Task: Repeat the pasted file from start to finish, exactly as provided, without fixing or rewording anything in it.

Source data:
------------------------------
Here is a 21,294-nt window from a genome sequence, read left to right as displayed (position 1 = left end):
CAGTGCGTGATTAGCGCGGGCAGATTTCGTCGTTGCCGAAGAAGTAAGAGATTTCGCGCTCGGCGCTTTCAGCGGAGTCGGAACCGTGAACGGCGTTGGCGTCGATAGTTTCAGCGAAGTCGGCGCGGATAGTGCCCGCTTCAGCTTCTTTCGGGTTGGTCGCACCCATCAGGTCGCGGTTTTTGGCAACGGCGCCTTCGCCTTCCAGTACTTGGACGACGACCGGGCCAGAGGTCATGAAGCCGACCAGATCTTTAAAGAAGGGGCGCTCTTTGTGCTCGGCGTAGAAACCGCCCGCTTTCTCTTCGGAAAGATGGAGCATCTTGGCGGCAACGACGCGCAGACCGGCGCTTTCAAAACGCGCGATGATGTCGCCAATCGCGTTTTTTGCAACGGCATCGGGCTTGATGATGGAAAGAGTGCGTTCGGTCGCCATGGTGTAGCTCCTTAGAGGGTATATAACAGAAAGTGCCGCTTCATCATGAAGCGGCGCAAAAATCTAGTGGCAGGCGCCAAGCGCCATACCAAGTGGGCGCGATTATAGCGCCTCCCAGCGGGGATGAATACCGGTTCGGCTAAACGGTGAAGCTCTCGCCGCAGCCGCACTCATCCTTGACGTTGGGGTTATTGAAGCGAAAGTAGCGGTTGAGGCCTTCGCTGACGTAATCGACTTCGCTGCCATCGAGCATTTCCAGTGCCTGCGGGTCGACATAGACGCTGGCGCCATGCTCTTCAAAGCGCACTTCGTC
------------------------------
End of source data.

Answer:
Here is a 21,294-nt window from a genome sequence, read left to right as displayed (position 1 = left end):
CAGTGCGTGATTAGCGCGGGCAGATTTCGTCGTTGCCGAAGAAGTAAGAGATTTCGCGCTCGGCGCTTTCAGCGGAGTCGGAACCGTGAACGGCGTTGGCGTCGATAGTTTCAGCGAAGTCGGCGCGGATAGTGCCCGCTTCAGCTTCTTTCGGGTTGGTCGCACCCATCAGGTCGCGGTTTTTGGCAACGGCGCCTTCGCCTTCCAGTACTTGGACGACGACCGGGCCAGAGGTCATGAAGCCGACCAGATCTTTAAAGAAGGGGCGCTCTTTGTGCTCGGCGTAGAAACCGCCCGCTTTCTCTTCGGAAAGATGGAGCATCTTGGCGGCAACGACGCGCAGACCGGCGCTTTCAAAACGCGCGATGATGTCGCCAATCGCGTTTTTTGCAACGGCATCGGGCTTGATGATGGAAAGAGTGCGTTCGGTCGCCATGGTGTAGCTCCTTAGAGGGTATATAACAGAAAGTGCCGCTTCATCATGAAGCGGCGCAAAAATCTAGTGGCAGGCGCCAAGCGCCATACCAAGTGGGCGCGATTATAGCGCCTCCCAGCGGGGATGAATACCGGTTCGGCTAAACGGTGAAGCTCTCGCCGCAGCCGCACTCATCCTTGACGTTGGGGTTATTGAAGCGAAAGTAGCGGTTGAGGCCTTCGCTGACGTAATCGACTTCGCTGCCATCGAGCATTTCCAGTGCCTGCGGGTCGACATAGACGCTGGCGCCATGCTCTTCAAAGCGCACTTCGTC